A look at the statistics, shows the regressing trend of Indian Democracy’s fourth pillar, the free media. Indian Press Freedom Index now equals that of Pakistan, a much more authoritarian state. India’s rank in terms of press freedom is much below many African countries like Kenya and even below war-torn areas like Afghanistan. Most of the media houses, especially the Hindi news channels appear to show viewpoints biased towards few ideologies. Quite often, it has been observed that many big media channels simply praise all the decisions of the government without giving space to their critical analysis. In a country where not all people have enough to eat and survive healthily, the ground issues hardly find any place in the corporate world of the media. Indian media’s image as the voice of the people is gradually fading. The mass media is the first such tool used by the leadership(s) to create personality cult.
Building up a personaliy cult uses another formula called ‘the enemy of the people’. This phrase was used extensively in Stalin’s regime. This helped Stalin to repress anyone having an ideological difference with him, under the name of his opponent being ‘an enemy of the people’. His successor Nikita Khrushchev demanded an end to this term because “it eliminated the possibility of any kind of ideological fight.” But it has resurfaced in the 21st century, being used by leaders of many prominent nations of the world.
When you are right, you have no need to be angry. When you are wrong, you have no right to be angry.Mahatma Gandhi
Whosoever debates and critically looks at the government decisions is viewed unhealthy for the unity of the country by few, the narrative even going to the extent of awarding a certificate of ‘anti-national’ which is precisely the short-term for ‘enemy of the Indians’. Though this term doesn’t affect anyone physically, but it does diminish the scope of argument and debate on the government’s decisions. How can a professor, or a scientist, or a doctor, or an actor, or anyone else who works day and night for his fellow countrymen be designated ‘anti-national’ simply because of his/ her ideological differences with the party in government? This is not a healthy sign for Indian democracy. But it does help certain leader(s) create their cult.
Another tool of creating a cult is the ‘big lie’ used in many authoritarian states including Nazi Germany. The propaganda technique uses a “lie so “colossal” that no one would believe that someone “could have the impudence to distort the truth so infamously.” Public proclamation by responsible ones about ‘no detention centres within the country’ or ‘no discussion on NRC’ is similar to Nazis’ ‘Big Lie’. Few Indian leaders also falsely claim about no work been done for the past 70 years and that their arrival saved India from drowning. This ‘big lie’ about the waste of the last 70 years is then spoken by the respective political cadre, and is even used as an excuse if some government decisions don’t give positive results. Though this trend of blaming previous governments for the present outcomes is not new, but it is being used at a scale not imagined before.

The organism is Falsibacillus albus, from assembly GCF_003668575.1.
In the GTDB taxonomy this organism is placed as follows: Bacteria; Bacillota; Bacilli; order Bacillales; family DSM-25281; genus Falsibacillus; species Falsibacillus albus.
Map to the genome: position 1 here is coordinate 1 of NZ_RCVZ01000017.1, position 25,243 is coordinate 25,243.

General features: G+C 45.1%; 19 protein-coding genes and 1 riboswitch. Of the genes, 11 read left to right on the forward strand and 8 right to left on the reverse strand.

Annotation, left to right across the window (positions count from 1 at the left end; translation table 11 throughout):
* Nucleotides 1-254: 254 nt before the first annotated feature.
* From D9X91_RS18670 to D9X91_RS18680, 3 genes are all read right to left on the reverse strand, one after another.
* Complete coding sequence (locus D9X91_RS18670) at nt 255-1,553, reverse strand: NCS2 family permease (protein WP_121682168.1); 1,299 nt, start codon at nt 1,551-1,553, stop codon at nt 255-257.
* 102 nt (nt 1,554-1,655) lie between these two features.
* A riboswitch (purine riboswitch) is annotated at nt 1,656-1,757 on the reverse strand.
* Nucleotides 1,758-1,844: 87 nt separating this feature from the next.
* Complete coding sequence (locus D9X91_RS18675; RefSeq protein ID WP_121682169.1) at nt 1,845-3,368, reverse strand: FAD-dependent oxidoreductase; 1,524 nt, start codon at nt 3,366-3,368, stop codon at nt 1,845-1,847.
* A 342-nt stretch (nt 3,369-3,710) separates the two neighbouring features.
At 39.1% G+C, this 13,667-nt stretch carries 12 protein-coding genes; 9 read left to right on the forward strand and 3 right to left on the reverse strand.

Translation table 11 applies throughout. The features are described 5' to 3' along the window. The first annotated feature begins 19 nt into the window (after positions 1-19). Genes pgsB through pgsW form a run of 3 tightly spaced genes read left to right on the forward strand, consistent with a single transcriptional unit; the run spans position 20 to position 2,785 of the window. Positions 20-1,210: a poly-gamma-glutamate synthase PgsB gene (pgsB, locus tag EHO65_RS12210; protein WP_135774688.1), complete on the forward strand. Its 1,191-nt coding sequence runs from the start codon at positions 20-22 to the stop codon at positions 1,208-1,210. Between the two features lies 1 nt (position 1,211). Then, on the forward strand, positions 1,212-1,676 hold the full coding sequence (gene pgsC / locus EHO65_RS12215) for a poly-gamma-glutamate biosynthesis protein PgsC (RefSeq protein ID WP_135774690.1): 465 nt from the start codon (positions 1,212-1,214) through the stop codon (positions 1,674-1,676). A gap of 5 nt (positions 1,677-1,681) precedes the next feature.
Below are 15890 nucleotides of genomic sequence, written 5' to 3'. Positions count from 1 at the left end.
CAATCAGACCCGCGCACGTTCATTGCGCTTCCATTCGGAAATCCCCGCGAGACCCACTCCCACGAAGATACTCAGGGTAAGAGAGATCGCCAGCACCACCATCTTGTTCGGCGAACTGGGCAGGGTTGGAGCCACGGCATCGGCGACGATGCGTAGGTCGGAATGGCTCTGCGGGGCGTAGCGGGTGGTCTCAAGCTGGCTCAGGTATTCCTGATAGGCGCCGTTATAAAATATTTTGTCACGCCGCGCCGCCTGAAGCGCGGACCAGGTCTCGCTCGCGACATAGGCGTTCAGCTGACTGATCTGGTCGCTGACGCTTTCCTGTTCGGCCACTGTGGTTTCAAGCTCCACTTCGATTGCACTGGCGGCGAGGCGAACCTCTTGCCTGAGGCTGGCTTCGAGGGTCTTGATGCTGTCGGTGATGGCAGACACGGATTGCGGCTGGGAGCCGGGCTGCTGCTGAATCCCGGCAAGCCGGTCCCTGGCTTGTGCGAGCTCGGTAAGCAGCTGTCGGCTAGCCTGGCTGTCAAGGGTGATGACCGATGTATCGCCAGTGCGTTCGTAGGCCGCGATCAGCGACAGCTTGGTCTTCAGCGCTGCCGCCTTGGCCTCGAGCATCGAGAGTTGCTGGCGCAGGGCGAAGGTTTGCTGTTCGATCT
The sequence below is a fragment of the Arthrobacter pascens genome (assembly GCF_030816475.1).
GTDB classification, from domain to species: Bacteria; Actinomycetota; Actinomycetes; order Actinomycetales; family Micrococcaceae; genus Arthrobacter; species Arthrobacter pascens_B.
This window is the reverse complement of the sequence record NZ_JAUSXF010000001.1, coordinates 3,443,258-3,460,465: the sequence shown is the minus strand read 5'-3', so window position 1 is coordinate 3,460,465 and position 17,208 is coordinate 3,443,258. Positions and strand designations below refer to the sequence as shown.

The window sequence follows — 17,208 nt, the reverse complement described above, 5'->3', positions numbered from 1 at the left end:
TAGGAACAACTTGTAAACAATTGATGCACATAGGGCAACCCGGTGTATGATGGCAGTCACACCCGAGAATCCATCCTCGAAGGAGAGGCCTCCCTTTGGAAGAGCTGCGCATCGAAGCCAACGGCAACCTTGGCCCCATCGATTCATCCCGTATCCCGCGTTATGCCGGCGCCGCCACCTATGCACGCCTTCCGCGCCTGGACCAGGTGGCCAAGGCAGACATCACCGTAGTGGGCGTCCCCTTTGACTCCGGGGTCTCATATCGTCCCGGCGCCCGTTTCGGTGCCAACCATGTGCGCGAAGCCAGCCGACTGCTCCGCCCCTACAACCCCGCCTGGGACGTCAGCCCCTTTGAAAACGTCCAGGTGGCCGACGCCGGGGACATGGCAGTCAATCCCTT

The future lies with those wise political leaders who realize that the great public is interested more in government than in politics.Franklin D. Roosevelt
The Wikipedia definition of ‘cult of personality’ also specifies the use of ‘Spectacle’ for building a cult. This is increasingly being used by the leaders who believe more in events rather than policy and institutional reforms, be it the sudden event of Demonetization or the sudden announcement of Coronavirus Lockdown, through a monologue. It is hard to imagine that the top leaders of the world’s largest democracy complete their term of office without facing the questions of the people through press conferences. It refrains them from getting appropriate feelers. The Indian media, ill-famed as ‘Godi Media’, interviews leaders sparingly with seemingly pre-decided questions. The spectacular events, like ‘Namaste Trump’ in India or similar in the US or elsewhere, project the leaders as a superstar, helping in building up the personality cult.
Those praising the leaders are called ‘Bhakts’. These are all signs of an apotheosis in-the-making.
Though it is not bad to support, praise, and even devote yourself to someone you admire, this tendency of the growing numbers of “devotees” instead of “supporters”, is not healthy for a democracy as vibrant and diverse as India where every voice should be respected.
The phenomenon of cult of personality happens mostly in authoritarian states.
Let’s see which path the country with the second-largest population and the largest democracy chooses.
Jai Hind ! Jai Bharat !
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About the author
Prateek Yadav is pursuing B.Tech in Mechanical Engineering from IIT Kanpur. He is an active member of Students' Opinion Society at IIT Kanpur and interested in the political affairs in general and Indian politics in particular.